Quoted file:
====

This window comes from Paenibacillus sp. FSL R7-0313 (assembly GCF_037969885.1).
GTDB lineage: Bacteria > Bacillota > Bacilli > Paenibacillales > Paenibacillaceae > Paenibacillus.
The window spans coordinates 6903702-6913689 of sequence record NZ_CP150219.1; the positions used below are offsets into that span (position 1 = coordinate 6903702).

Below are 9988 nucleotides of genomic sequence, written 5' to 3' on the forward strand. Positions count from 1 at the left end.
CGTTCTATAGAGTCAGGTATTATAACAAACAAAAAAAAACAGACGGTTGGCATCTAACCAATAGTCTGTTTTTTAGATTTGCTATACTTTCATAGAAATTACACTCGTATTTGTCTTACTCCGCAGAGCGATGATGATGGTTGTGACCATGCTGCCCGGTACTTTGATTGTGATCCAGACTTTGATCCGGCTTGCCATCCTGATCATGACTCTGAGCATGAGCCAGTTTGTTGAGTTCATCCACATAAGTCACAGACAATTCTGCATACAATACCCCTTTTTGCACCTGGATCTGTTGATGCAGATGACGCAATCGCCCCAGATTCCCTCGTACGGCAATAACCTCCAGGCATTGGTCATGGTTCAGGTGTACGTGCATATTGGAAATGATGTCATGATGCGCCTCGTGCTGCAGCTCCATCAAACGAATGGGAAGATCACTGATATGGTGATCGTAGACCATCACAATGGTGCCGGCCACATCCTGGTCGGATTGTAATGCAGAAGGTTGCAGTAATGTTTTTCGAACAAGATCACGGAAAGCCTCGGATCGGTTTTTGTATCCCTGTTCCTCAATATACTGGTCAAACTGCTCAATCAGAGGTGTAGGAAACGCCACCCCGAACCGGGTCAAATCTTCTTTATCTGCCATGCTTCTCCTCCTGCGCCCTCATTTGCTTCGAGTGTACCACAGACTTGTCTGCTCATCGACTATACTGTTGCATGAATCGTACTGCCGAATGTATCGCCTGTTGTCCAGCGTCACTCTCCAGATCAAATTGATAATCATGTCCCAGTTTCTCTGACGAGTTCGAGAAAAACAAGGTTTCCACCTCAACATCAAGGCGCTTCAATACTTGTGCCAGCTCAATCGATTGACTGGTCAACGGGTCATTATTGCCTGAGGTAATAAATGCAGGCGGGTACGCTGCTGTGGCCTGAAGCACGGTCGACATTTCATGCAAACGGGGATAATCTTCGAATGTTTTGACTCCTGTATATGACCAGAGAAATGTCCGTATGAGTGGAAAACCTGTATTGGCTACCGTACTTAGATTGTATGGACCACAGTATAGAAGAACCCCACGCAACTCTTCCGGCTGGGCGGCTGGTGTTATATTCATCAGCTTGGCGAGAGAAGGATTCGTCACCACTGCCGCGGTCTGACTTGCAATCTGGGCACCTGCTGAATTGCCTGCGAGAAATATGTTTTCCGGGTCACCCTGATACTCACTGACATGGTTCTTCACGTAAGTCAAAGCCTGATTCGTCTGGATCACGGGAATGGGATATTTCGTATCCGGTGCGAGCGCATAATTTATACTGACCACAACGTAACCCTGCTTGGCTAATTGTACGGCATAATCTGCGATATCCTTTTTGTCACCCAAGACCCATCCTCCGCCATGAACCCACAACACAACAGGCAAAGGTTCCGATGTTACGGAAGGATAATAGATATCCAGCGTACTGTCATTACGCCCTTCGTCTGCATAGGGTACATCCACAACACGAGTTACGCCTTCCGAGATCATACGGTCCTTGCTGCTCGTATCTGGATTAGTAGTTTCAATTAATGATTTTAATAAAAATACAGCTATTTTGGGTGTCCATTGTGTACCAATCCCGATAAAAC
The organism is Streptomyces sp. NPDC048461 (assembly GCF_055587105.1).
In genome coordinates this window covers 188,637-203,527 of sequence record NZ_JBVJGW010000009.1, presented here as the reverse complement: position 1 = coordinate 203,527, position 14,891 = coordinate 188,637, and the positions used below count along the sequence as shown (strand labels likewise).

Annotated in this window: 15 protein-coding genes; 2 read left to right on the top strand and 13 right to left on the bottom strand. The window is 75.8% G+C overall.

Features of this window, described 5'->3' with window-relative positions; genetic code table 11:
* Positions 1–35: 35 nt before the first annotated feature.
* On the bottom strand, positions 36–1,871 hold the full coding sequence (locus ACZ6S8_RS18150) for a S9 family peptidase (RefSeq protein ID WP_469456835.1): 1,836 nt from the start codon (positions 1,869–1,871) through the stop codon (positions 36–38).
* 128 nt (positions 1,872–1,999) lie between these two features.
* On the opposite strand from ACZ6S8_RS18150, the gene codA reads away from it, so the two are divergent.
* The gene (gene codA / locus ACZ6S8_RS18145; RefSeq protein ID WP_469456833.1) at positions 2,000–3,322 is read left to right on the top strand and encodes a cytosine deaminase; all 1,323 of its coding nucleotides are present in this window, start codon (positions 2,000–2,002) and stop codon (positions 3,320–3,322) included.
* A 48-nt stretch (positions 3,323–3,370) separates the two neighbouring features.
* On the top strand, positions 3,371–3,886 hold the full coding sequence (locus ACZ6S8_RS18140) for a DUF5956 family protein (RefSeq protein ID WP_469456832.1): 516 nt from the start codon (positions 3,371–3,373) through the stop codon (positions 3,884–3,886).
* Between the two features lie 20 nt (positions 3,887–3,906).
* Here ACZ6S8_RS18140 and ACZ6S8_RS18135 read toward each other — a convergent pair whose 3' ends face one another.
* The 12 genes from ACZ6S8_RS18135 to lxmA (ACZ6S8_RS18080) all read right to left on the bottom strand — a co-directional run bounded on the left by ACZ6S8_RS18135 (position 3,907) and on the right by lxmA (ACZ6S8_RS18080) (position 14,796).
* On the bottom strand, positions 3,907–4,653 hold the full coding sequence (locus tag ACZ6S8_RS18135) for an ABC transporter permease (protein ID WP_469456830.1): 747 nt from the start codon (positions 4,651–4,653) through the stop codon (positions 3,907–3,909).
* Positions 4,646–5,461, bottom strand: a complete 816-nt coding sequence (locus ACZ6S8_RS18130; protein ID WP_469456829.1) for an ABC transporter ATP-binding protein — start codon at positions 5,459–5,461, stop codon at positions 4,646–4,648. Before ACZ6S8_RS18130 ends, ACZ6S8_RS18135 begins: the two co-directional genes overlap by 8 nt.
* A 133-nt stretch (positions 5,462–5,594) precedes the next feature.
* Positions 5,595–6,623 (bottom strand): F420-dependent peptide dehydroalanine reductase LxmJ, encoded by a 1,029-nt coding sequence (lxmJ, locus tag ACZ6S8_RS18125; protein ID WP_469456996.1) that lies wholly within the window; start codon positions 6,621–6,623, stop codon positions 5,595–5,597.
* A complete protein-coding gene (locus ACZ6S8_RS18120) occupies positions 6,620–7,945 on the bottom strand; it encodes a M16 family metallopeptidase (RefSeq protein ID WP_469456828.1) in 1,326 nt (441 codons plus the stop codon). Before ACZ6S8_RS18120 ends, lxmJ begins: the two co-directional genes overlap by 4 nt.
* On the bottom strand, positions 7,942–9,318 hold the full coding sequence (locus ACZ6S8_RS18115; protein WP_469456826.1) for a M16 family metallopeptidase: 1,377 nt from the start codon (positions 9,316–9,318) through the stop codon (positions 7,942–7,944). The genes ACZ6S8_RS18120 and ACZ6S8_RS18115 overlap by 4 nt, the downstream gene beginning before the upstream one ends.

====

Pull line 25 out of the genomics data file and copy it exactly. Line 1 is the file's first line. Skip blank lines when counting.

* On the bottom strand, positions 7,942–9,318 hold the full coding sequence (locus ACZ6S8_RS18115; protein WP_469456826.1) for a M16 family metallopeptidase: 1,377 nt from the start codon (positions 9,316–9,318) through the stop codon (positions 7,942–7,944). The genes ACZ6S8_RS18120 and ACZ6S8_RS18115 overlap by 4 nt, the downstream gene beginning before the upstream one ends.